Asiya Haouchine

With the Rio Olympics in full swing and news about countless human rights violations connected to the recent building of sports stadiums spilling out, the August 1972 decision to ban Rhodesia (now Zimbabwe) from the Olympic games comes to mind. 1972 was a particularly difficult year and remembered for the horror of the Munich Massacre. But four days before the Olympic games were set to start in Munich, the International Olympic Committee (IOC) voted 36-31 to exclude Rhodesia from the athletic competition. There was mounting pressure from African countries who threatened to pull their athletes out of the games if a decision was not made about Rhodesia’s expulsion. Considered an illegal regime and a country with widespread human rights violations and discriminatory laws and practices, the National Olympics Committees of Africa demanded justice from the IOC. 

White Rhodesia had implemented The Colour Bar, a form of racial segregation. The Native Urban Area Act (NUAA) of 1947 and the Native Accommodation Registration Act (NARA) of 1946 aimed to alienate Africans from the white settlers. The NUAA split urban areas into African and European sections. Towns were open to Africans only between specific hours determined by the state. Movie theaters, restaurants, and other public places bore separate entrances for whites and blacks, the same segregation that existed up until the mid-60s in the United States. 
With unrightfully forced evictions and human rights violations that have been taking place to make way for what is supposed to be international goodwill, the IOC, FIFA, and the UN can take a page from the IOC of the 70s. The Olympics and the FIFA World Cup are not just about the athletes—they are about the people who build the stadiums and those who watch, support, and look up to the players.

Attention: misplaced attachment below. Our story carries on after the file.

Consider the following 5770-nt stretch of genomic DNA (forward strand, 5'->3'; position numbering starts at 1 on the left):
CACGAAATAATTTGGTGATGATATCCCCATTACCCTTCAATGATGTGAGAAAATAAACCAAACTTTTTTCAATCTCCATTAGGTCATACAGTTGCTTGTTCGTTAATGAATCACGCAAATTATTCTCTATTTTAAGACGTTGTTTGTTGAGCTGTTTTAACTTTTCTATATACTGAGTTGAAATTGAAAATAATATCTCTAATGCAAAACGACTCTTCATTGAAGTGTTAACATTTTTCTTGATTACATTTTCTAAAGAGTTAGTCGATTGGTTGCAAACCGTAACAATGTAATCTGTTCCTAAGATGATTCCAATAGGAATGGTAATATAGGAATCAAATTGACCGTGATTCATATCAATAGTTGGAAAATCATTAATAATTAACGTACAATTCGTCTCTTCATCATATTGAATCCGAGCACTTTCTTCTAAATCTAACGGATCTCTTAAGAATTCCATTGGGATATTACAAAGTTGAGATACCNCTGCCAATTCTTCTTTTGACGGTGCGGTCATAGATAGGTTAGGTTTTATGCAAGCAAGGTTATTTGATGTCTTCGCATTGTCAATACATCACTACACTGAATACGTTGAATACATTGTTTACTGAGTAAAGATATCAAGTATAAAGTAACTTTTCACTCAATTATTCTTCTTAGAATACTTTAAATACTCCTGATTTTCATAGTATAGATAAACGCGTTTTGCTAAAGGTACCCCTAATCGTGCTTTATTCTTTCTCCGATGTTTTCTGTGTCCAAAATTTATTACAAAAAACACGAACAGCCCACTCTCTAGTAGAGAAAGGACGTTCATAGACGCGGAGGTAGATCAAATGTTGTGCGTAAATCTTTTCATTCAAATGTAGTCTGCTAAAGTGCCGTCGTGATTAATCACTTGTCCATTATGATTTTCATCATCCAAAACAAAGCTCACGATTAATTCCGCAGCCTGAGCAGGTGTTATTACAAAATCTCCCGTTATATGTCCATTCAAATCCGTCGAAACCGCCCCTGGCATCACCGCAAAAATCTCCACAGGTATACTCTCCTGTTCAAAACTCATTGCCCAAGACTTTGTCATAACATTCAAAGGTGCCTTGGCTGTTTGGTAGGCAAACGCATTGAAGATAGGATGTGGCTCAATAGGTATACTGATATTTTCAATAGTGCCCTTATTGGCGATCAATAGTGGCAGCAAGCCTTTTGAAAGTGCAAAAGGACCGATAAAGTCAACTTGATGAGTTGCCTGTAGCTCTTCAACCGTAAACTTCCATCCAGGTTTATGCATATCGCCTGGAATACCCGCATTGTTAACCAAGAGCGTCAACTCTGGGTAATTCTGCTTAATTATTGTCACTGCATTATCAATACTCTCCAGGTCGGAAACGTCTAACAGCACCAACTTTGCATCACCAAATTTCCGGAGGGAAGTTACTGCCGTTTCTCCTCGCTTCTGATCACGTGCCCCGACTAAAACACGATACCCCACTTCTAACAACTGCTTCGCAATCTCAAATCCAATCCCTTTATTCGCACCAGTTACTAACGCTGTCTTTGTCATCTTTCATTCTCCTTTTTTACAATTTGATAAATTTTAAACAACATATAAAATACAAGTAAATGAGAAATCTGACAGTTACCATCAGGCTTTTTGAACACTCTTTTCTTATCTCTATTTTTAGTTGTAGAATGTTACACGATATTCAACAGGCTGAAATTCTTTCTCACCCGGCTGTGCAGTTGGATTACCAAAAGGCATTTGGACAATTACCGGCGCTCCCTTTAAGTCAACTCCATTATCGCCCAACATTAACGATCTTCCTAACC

Ironically, there is a portion of world’s youth that suffers while a different youth participating in athletic competitions garner international fame and respect. According to a report created by several nongovernmental organizations in Rio, “youths have been the victims of an uptick in police and army violence as a result of a struggling favela pacification program that is part of the city’s efforts to prepare for mega-events. Some have been shot and killed, many wounded and countless others psychologically scarred by gunfights and tension.” 

Reports on the abuse of workers building the Khalifa stadium for the 2022 Qatar World Cup are rampant. 132 migrant workers, most from Bangladesh, Nepal, and India, were interviewed and stated abuse of many sorts. Amnesty International reports that the construction workers and gardeners are “indebted, living in squalid camps in the desert, paid a pittance, the lot of migrant workers contrasts sharply to that of the top-flight footballers who will play in the stadium.” Hundreds of workers have died while working on the construction projects. The exploitation of the workers is the foundation of the many FIFA World Cups and Olympic games. 

Although the IOC investigated the Russian human rights abuses that occurred during the 2014 Sochi Winter Olympic games, and pushed the Russian government to take action—$8.3 million dollars awarded in wage arrears—Human Rights Watch reports that approximately 700 workers have not yet been paid. And not to be forgotten is the fact that Russia won the bid for the 2018 World Cup, despite the FIFA confederation’s knowledge of previous abuses in the country. It is shameful that such a decision was made when it could be entirely possible that Russia would once again violate the human rights of the workers employed to build the football stadium. 

The IOC, FIFA, and other such institutions should be working together to reform this gloss-over of human rights. The international games are meant to unite the people of the world through the love of sports, not through the deaths and abuse of the workers and citizens left in each competition’s wake. 

Asiya Haouchine is a recent journalism and literature major from the University of Connecticut with a special interest in Algerian history. Twitter @AsiyaJournalism